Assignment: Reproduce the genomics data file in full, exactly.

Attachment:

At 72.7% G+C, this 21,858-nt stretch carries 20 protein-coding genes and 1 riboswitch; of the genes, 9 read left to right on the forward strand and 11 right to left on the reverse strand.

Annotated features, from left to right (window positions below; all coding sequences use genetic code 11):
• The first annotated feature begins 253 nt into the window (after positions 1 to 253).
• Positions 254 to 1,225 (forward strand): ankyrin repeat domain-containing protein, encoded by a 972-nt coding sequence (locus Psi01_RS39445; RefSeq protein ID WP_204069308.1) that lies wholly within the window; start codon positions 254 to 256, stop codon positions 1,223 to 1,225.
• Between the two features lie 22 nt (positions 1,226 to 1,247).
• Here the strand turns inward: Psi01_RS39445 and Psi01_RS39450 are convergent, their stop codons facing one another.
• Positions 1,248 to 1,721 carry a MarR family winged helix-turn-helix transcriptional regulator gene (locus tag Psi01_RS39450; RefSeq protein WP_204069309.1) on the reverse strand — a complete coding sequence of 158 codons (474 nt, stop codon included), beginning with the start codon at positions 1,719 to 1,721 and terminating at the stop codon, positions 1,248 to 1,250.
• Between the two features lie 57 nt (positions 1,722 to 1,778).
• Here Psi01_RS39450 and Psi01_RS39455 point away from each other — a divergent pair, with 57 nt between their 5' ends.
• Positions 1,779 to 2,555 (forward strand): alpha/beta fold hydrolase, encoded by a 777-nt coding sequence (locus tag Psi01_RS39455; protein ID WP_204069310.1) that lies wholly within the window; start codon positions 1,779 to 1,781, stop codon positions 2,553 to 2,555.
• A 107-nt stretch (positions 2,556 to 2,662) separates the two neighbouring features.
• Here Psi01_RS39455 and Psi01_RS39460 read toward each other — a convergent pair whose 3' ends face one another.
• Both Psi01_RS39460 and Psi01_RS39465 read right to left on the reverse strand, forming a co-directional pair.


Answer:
At 72.7% G+C, this 21,858-nt stretch carries 20 protein-coding genes and 1 riboswitch; of the genes, 9 read left to right on the forward strand and 11 right to left on the reverse strand.

Annotated features, from left to right (window positions below; all coding sequences use genetic code 11):
• The first annotated feature begins 253 nt into the window (after positions 1 to 253).
• Positions 254 to 1,225 (forward strand): ankyrin repeat domain-containing protein, encoded by a 972-nt coding sequence (locus Psi01_RS39445; RefSeq protein ID WP_204069308.1) that lies wholly within the window; start codon positions 254 to 256, stop codon positions 1,223 to 1,225.
• Between the two features lie 22 nt (positions 1,226 to 1,247).
• Here the strand turns inward: Psi01_RS39445 and Psi01_RS39450 are convergent, their stop codons facing one another.
• Positions 1,248 to 1,721 carry a MarR family winged helix-turn-helix transcriptional regulator gene (locus tag Psi01_RS39450; RefSeq protein WP_204069309.1) on the reverse strand — a complete coding sequence of 158 codons (474 nt, stop codon included), beginning with the start codon at positions 1,719 to 1,721 and terminating at the stop codon, positions 1,248 to 1,250.
• Between the two features lie 57 nt (positions 1,722 to 1,778).
• Here Psi01_RS39450 and Psi01_RS39455 point away from each other — a divergent pair, with 57 nt between their 5' ends.
• Positions 1,779 to 2,555 (forward strand): alpha/beta fold hydrolase, encoded by a 777-nt coding sequence (locus tag Psi01_RS39455; protein ID WP_204069310.1) that lies wholly within the window; start codon positions 1,779 to 1,781, stop codon positions 2,553 to 2,555.
• A 107-nt stretch (positions 2,556 to 2,662) separates the two neighbouring features.
• Here Psi01_RS39455 and Psi01_RS39460 read toward each other — a convergent pair whose 3' ends face one another.
• Both Psi01_RS39460 and Psi01_RS39465 read right to left on the reverse strand, forming a co-directional pair.